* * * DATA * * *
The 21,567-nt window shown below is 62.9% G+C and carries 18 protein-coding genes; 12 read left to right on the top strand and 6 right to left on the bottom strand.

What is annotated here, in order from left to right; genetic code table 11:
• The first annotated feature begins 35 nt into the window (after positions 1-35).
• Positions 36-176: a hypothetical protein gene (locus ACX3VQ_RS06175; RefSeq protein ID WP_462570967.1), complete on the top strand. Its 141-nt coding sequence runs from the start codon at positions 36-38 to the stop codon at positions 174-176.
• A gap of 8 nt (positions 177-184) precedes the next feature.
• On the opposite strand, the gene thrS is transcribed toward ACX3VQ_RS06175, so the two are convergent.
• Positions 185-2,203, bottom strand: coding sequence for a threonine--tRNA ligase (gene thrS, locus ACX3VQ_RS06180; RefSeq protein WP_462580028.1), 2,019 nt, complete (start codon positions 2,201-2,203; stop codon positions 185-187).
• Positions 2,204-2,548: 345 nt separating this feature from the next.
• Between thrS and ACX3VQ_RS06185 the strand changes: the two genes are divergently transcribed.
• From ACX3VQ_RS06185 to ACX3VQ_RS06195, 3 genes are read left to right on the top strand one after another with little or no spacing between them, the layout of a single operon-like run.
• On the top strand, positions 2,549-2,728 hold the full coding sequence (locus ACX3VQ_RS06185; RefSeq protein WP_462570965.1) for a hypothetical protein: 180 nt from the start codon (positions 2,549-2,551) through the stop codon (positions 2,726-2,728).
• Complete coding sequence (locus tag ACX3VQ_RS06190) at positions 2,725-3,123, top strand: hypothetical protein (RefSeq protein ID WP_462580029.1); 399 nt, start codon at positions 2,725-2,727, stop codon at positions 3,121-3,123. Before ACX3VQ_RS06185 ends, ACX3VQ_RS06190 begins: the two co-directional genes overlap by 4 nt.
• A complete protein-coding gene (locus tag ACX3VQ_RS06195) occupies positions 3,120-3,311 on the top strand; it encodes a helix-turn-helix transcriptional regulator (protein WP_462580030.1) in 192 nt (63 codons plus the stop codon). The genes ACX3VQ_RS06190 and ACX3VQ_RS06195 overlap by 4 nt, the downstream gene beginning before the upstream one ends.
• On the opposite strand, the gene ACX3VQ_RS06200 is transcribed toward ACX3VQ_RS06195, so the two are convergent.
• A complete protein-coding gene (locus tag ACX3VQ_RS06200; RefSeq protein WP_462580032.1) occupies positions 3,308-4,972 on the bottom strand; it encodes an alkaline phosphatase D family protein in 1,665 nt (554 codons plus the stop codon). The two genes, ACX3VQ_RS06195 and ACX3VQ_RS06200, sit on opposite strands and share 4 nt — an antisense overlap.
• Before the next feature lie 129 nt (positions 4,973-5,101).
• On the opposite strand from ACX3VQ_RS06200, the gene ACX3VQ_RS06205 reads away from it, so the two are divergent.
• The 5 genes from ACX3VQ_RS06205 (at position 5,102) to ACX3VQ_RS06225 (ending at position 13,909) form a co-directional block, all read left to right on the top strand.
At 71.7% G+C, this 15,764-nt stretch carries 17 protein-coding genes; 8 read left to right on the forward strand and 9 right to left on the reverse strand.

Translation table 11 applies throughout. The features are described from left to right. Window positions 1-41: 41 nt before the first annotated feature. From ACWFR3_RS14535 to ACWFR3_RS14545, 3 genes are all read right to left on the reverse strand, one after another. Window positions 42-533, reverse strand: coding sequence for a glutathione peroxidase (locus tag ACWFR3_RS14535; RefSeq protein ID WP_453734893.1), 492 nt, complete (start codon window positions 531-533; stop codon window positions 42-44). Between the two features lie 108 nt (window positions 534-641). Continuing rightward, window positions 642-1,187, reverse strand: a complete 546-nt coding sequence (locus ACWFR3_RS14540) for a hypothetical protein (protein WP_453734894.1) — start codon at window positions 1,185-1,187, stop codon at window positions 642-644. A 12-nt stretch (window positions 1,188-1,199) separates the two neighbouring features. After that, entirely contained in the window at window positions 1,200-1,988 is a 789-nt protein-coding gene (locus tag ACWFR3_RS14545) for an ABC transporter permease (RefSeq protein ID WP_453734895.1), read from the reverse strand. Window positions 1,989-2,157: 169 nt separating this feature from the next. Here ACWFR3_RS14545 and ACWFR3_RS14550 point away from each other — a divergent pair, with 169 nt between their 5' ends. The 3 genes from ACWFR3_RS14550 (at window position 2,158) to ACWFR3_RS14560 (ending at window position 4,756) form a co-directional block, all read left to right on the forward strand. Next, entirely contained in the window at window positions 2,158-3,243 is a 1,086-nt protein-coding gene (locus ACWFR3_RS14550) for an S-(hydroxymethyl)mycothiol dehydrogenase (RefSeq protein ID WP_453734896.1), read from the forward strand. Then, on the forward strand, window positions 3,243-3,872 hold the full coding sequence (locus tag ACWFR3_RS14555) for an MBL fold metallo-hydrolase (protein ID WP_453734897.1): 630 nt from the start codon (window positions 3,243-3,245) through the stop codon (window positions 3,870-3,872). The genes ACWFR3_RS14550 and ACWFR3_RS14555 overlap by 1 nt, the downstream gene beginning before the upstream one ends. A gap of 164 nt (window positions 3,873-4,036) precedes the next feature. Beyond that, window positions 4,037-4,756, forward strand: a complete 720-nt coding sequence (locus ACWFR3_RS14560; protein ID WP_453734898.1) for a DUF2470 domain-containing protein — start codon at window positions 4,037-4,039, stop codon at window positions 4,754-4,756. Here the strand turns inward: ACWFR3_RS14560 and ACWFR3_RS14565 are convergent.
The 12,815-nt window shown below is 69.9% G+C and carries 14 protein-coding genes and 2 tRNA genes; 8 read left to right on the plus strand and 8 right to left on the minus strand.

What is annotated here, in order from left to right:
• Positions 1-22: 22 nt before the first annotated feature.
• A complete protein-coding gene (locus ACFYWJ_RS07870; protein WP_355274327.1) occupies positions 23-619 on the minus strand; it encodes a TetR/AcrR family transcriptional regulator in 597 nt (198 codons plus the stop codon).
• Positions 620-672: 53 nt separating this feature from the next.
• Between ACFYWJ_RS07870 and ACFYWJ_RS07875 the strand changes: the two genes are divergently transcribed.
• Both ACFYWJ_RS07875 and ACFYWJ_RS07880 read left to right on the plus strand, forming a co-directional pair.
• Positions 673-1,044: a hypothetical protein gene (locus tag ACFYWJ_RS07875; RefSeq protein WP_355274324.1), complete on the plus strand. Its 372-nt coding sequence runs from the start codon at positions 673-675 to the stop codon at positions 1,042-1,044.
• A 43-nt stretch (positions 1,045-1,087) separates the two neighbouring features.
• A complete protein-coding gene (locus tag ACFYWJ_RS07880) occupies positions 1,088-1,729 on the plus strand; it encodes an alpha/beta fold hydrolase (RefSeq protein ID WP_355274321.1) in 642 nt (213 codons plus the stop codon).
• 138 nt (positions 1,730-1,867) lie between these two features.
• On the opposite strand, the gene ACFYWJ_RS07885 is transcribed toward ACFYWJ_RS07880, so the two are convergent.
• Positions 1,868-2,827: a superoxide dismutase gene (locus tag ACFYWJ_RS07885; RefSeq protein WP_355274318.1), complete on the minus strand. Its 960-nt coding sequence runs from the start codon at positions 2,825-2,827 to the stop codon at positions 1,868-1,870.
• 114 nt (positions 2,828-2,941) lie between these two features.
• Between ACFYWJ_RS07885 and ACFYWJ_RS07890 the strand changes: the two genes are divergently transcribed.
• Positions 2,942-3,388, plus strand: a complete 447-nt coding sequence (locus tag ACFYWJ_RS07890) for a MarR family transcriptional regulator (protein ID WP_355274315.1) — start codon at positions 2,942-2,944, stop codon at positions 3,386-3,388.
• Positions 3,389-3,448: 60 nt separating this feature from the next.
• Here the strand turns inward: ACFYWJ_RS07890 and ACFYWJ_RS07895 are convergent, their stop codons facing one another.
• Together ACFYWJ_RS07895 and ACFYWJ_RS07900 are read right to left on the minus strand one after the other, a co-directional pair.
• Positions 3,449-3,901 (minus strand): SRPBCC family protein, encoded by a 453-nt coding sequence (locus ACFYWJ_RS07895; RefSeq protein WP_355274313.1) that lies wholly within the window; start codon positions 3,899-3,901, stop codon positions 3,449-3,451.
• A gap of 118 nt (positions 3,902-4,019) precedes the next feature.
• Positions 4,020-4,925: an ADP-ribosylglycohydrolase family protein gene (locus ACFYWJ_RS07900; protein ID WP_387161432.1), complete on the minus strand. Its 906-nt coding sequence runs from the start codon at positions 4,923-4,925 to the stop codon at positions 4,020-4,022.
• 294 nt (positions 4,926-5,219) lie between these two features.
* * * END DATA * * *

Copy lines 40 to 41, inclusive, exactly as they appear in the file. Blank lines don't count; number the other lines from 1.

• Positions 3,449-3,901 (minus strand): SRPBCC family protein, encoded by a 453-nt coding sequence (locus ACFYWJ_RS07895; RefSeq protein WP_355274313.1) that lies wholly within the window; start codon positions 3,899-3,901, stop codon positions 3,449-3,451.
• A gap of 118 nt (positions 3,902-4,019) precedes the next feature.